Stories from Past Olympics and Paralympics - 2The ‘Spanish flu’ and the Antwerp Games
The Games of the VII Olympiad were held exactly 100 years ago, in 1920 in Antwerp, Belgium. The world at that time, including Japan, looked quite similar to the world today. The 1918 flu pandemic, also known as the Spanish flu, was rampant. While the World Health Organization declared the spread of the new coronavirus to be a pandemic in March of this year, the Spanish flu was one of the worst pandemics in human history.
One of the worst pandemics in human history
The pandemic began in the spring of 1918, with a second wave from the summer through fall and a third wave in the spring of 1919, before finally ending. According to the historical demographer Akira Hayami (The Spanish Flu that Struck Japan; Fujiwara Shoten, 2006), roughly 500 million people, corresponding to 30% of the world’s population at the time, were infected, and 45 million people died. The flu reached Japan roughly six months later, infecting 23 million people, or half the population, and 450,000 people are estimated to have died.
According to newspaper reports at the time, countermeasures were similar to those being seen today, including quarantining infected persons, avoiding crowded spaces, wearing face masks, school closures, and event cancellations. Against this backdrop, why were the Olympics held in Antwerp?
Belgium was considered a country that had miraculously escaped the pandemic. Although there is no clear evidence, Japanese government records from the time do not include Belgium as a country that was infected, but the entry for Germany does include the first character used to write “Belgium.” Although many other countries, including France, Spain, Italy, the Netherlands, Portugal, Britain, and the United States are listed, Belgium’s absence could be significant.
World War I also cast a shadow
The shadow cast on Belgium by World War I was in fact greater than that of the pandemic. The war was triggered by the June 28, 1914, assassination of Archduke Franz Ferdinand of Austria-Hungary, which led to Austria-Hungary declaring war on Serbia on July 28. Serbia was backed by Russia, which mobilized on Serbia’s behalf. Austria-Hungary was allied with Germany, while Russia was allied with France and Britain, and all of these countries successively become involved in the war, which spread across Europe.
Belgium was neutral, but Germany ignored this fact and invaded the country, and Belgium subsequently suffered major damage under German occupation. The war ended on November 11, 1918. The Games of the VI Olympiad, which were scheduled to be held in Berlin in 1916, had been canceled.
As the war spread, the International Olympic Committee underwent changes. Its headquarters was moved from Paris to Lausanne, in neutral Switzerland, and its president, Pierre de Coubertin, volunteered for service in the French military. Whether because of his pride from having been raised in a noble family and educated in military schools, or that his books were forbidden from being sold because they were deemed anti-war, or he became despondent because the concept of “peace through the Olympics” had failed, he resigned with the belief that the IOC should not be led by a soldier, and named Godefroy de Blonay acting president, and Blonay served in that role until the war ended.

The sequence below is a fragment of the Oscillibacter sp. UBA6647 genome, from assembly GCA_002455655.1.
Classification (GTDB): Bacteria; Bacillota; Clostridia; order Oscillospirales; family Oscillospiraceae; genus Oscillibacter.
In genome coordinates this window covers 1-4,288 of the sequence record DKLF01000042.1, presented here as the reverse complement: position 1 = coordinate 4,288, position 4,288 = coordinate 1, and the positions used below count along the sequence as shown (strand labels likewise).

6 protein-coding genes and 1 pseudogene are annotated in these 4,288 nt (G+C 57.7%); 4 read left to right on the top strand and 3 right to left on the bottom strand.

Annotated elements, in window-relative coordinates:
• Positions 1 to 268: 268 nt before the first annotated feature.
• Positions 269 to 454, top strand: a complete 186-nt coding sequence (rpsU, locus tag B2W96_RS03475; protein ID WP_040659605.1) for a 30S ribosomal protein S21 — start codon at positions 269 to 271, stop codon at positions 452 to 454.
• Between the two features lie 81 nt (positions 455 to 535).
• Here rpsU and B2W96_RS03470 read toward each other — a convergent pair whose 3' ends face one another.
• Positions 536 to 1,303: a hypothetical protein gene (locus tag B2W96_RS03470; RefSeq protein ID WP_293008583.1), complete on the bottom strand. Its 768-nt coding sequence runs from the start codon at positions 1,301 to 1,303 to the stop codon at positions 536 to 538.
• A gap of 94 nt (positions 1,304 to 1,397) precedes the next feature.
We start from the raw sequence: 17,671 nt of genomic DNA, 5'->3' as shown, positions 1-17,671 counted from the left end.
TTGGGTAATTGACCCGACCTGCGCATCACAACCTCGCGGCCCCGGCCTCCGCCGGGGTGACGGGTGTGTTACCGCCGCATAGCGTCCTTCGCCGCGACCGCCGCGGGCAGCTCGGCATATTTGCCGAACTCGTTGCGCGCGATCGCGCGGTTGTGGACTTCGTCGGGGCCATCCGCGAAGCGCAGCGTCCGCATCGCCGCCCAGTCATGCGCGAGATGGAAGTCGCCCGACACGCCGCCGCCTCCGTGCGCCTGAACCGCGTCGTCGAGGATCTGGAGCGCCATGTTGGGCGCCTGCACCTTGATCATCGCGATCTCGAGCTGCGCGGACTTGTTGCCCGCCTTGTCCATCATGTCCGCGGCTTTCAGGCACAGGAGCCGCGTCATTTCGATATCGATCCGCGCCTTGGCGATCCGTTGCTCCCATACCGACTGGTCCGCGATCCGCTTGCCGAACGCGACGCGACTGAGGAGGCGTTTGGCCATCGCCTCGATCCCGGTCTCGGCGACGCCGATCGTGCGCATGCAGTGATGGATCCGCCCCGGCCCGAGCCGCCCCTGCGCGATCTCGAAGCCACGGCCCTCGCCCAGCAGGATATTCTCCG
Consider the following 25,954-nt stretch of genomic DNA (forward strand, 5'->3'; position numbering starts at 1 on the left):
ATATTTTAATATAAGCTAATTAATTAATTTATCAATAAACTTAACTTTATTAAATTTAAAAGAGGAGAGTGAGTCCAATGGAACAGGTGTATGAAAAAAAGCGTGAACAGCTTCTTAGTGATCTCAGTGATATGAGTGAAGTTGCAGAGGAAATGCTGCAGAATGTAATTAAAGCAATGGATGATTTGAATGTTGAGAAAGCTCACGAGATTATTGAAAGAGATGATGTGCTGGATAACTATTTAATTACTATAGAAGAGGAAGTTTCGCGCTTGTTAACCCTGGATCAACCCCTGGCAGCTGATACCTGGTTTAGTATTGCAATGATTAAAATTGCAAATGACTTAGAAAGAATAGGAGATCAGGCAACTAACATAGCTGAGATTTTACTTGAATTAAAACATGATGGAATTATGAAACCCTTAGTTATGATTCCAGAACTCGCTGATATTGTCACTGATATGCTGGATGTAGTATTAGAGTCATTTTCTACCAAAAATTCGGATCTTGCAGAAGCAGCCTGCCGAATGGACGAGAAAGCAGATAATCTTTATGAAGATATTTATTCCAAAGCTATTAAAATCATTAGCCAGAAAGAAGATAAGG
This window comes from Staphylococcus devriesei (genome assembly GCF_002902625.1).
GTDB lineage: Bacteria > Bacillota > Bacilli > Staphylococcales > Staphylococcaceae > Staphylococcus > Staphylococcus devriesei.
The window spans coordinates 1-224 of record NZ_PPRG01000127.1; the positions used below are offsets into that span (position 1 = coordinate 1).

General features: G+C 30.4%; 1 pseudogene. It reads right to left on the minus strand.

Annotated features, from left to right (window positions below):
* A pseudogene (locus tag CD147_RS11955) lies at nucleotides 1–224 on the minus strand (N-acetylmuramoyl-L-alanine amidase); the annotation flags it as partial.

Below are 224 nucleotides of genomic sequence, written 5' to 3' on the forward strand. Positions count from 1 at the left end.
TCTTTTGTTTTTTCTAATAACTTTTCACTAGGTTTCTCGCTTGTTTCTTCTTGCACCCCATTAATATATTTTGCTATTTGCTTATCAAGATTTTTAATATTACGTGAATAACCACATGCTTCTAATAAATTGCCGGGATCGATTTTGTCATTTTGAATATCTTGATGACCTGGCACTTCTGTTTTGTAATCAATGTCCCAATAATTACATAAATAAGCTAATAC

Looking to the Olympics for peace and reconstruction
Coubertin was reinstated as president of the IOC in March 1919 and convened a meeting of the committee in Lausanne, where the decision was made to restart the Olympics in 1920 in Antwerp. The decision to hold the games in Antwerp had been made before the start of the war, and although the city had suffered much damage it was largely spared from the influenza pandemic, and positive signs of recovery were beginning to appear.
On August 14, 1920, King Albert I declared the Games open at a just-finished Olympic Stadium, with 2607 athletes from 29 countries participating, both record numbers at the time. The Olympic Flag, featuring five interlocking rings of different colors against a white background, which had been designed by Coubertin and manufactured at Le Bon Marché department store in Paris in 1914, was flown for the first time. The Olympic Oath was also recited for the first time, by the Belgian fencer Victor Boin. The spectacle sent a message of peace and reconstruction to the rest of the world.
This is why the 1920 Games are referred to as a “successful Olympics.” This is only a superficial assessment, however. In reality, with only one year to prepare and strained finances, many of the venues were not completed. A lack of advertising also meant few spectators and a lack of enthusiasm. It was, however, a Games in which the IOC made an impression.
What does all of this mean for the 2020 Tokyo Olympics, set to begin in July 2021?
We cannot be sure the Games can be held unless the pandemic is brought under control. Another postponement is unlikely, and the world is waiting anxiously for the situation to return to normal as quickly as possible.
We continue to battle the new coronavirus. Doctors, nurses, and other health care workers are putting their lives on the line, and in addition to national and local government measures, cooperation from the corporate world will be needed as well. The Nippon Foundation has built a facility for people with moderate infections at the Museum of Maritime Science in Odaiba, Tokyo, and is providing financial support for its operation. Although staying home is an inconvenience, as individuals it is the very least we can do.
Public Relations Team
The Nippon Foundation
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